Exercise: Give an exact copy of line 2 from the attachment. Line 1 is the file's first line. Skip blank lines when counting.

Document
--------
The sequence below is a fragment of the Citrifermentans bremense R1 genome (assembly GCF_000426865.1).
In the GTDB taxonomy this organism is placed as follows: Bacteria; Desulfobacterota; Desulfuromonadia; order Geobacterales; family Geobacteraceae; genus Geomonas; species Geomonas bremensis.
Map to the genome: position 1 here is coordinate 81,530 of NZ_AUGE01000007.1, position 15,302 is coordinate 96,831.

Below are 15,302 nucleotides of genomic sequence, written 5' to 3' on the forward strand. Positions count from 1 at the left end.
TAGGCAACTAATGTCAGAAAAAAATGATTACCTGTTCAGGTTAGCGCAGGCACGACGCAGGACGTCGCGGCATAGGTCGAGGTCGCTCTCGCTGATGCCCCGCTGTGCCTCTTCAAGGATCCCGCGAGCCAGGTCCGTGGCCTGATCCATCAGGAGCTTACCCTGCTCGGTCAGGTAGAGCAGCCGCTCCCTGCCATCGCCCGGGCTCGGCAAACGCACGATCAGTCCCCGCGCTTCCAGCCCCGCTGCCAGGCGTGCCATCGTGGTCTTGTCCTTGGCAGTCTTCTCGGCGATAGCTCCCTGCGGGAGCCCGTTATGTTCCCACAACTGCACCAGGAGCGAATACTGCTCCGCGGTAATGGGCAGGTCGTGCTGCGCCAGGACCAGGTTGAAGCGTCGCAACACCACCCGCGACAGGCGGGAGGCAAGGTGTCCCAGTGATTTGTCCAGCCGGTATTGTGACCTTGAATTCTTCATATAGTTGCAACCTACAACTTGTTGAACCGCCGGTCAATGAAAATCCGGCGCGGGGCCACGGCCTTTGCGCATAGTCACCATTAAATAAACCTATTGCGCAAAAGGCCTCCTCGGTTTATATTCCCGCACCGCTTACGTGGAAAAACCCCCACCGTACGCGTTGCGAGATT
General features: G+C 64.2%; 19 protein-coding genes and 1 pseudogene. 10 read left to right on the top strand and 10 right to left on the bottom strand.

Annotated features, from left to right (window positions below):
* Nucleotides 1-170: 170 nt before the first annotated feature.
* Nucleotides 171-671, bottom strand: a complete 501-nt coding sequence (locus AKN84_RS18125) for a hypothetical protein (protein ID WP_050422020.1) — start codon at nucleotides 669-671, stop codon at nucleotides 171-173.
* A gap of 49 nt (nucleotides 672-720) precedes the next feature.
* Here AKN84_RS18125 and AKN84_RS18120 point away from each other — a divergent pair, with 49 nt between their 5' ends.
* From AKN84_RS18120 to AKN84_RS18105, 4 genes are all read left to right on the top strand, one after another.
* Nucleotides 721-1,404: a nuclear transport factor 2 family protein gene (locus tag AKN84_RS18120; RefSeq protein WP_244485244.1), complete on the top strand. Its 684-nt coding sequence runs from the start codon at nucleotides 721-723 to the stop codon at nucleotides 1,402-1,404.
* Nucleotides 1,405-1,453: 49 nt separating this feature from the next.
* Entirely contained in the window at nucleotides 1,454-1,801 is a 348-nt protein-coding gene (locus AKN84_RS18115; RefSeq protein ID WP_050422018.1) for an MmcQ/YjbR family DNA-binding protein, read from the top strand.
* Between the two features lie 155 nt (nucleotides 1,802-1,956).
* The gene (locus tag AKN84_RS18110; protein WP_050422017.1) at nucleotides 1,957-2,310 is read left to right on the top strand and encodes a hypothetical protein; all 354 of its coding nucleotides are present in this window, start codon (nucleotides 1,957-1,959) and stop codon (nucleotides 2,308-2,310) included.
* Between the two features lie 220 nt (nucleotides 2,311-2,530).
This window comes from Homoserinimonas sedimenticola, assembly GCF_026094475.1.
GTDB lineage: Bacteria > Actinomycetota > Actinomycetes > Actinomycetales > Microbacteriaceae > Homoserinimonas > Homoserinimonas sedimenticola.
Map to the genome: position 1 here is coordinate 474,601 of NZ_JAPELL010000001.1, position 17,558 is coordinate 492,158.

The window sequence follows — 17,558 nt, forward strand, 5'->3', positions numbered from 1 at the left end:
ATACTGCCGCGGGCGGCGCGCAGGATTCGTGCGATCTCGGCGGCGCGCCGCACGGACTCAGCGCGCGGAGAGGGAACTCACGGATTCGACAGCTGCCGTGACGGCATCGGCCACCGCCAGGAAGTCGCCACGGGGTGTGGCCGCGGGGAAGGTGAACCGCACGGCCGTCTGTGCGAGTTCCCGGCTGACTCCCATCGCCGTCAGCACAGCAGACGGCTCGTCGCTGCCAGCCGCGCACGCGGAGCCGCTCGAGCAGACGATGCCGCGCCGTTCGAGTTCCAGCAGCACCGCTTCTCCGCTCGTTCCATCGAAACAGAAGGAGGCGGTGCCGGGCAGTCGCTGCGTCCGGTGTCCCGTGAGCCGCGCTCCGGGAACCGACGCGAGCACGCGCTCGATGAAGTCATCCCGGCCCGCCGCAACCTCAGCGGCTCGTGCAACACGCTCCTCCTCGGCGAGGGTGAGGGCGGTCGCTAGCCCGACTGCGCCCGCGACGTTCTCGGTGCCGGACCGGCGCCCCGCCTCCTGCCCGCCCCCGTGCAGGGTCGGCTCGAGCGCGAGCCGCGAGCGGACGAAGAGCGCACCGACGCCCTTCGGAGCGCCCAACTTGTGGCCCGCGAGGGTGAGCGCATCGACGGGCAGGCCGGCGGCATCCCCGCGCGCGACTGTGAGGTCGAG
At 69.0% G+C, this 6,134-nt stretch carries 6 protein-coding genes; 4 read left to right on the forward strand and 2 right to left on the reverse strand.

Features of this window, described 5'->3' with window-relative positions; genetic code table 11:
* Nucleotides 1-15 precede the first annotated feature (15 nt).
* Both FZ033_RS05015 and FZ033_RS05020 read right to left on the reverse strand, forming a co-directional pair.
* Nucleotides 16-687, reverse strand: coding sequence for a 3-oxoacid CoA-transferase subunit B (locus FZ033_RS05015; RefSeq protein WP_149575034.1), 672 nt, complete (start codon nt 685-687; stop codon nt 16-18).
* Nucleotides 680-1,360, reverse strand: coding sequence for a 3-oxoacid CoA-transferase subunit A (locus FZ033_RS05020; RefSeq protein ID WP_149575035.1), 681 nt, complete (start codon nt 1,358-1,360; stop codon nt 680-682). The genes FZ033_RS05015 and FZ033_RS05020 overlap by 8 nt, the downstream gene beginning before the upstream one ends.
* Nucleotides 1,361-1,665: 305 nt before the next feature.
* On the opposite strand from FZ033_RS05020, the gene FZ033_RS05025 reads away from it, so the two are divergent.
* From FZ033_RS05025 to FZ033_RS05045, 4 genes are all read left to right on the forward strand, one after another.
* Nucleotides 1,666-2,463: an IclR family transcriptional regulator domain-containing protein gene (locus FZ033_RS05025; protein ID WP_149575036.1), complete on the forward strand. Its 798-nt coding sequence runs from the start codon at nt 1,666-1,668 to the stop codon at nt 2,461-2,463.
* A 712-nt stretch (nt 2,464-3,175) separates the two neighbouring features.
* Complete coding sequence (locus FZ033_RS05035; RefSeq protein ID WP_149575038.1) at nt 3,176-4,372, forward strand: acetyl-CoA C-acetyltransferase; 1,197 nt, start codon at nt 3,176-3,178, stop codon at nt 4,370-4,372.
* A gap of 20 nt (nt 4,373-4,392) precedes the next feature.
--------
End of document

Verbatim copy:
In the GTDB taxonomy this organism is placed as follows: Bacteria; Desulfobacterota; Desulfuromonadia; order Geobacterales; family Geobacteraceae; genus Geomonas; species Geomonas bremensis.